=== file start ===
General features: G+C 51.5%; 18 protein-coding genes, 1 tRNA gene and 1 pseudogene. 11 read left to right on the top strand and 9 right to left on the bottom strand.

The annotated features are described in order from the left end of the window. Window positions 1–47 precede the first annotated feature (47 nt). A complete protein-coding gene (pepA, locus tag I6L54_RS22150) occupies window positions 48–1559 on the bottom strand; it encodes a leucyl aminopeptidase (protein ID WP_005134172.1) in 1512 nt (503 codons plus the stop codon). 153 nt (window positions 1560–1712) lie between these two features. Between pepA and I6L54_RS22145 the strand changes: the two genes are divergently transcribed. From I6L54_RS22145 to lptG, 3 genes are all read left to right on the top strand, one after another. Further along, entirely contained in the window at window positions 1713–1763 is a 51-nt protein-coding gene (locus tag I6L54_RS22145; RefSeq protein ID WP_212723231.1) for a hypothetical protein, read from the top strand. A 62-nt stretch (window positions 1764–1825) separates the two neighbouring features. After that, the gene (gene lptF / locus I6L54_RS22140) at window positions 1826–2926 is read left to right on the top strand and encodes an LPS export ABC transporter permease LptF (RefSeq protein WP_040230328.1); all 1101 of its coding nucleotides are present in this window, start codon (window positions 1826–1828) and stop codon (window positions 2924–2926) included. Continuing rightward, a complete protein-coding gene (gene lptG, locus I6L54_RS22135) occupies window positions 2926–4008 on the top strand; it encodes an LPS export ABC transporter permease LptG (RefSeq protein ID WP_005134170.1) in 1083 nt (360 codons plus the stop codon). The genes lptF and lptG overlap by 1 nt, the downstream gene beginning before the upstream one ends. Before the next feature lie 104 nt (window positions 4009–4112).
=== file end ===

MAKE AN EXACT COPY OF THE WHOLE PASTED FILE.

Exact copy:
General features: G+C 51.5%; 18 protein-coding genes, 1 tRNA gene and 1 pseudogene. 11 read left to right on the top strand and 9 right to left on the bottom strand.

The annotated features are described in order from the left end of the window. Window positions 1–47 precede the first annotated feature (47 nt). A complete protein-coding gene (pepA, locus tag I6L54_RS22150) occupies window positions 48–1559 on the bottom strand; it encodes a leucyl aminopeptidase (protein ID WP_005134172.1) in 1512 nt (503 codons plus the stop codon). 153 nt (window positions 1560–1712) lie between these two features. Between pepA and I6L54_RS22145 the strand changes: the two genes are divergently transcribed. From I6L54_RS22145 to lptG, 3 genes are all read left to right on the top strand, one after another. Further along, entirely contained in the window at window positions 1713–1763 is a 51-nt protein-coding gene (locus tag I6L54_RS22145; RefSeq protein ID WP_212723231.1) for a hypothetical protein, read from the top strand. A 62-nt stretch (window positions 1764–1825) separates the two neighbouring features. After that, the gene (gene lptF / locus I6L54_RS22140) at window positions 1826–2926 is read left to right on the top strand and encodes an LPS export ABC transporter permease LptF (RefSeq protein WP_040230328.1); all 1101 of its coding nucleotides are present in this window, start codon (window positions 1826–1828) and stop codon (window positions 2924–2926) included. Continuing rightward, a complete protein-coding gene (gene lptG, locus I6L54_RS22135) occupies window positions 2926–4008 on the top strand; it encodes an LPS export ABC transporter permease LptG (RefSeq protein ID WP_005134170.1) in 1083 nt (360 codons plus the stop codon). The genes lptF and lptG overlap by 1 nt, the downstream gene beginning before the upstream one ends. Before the next feature lie 104 nt (window positions 4009–4112).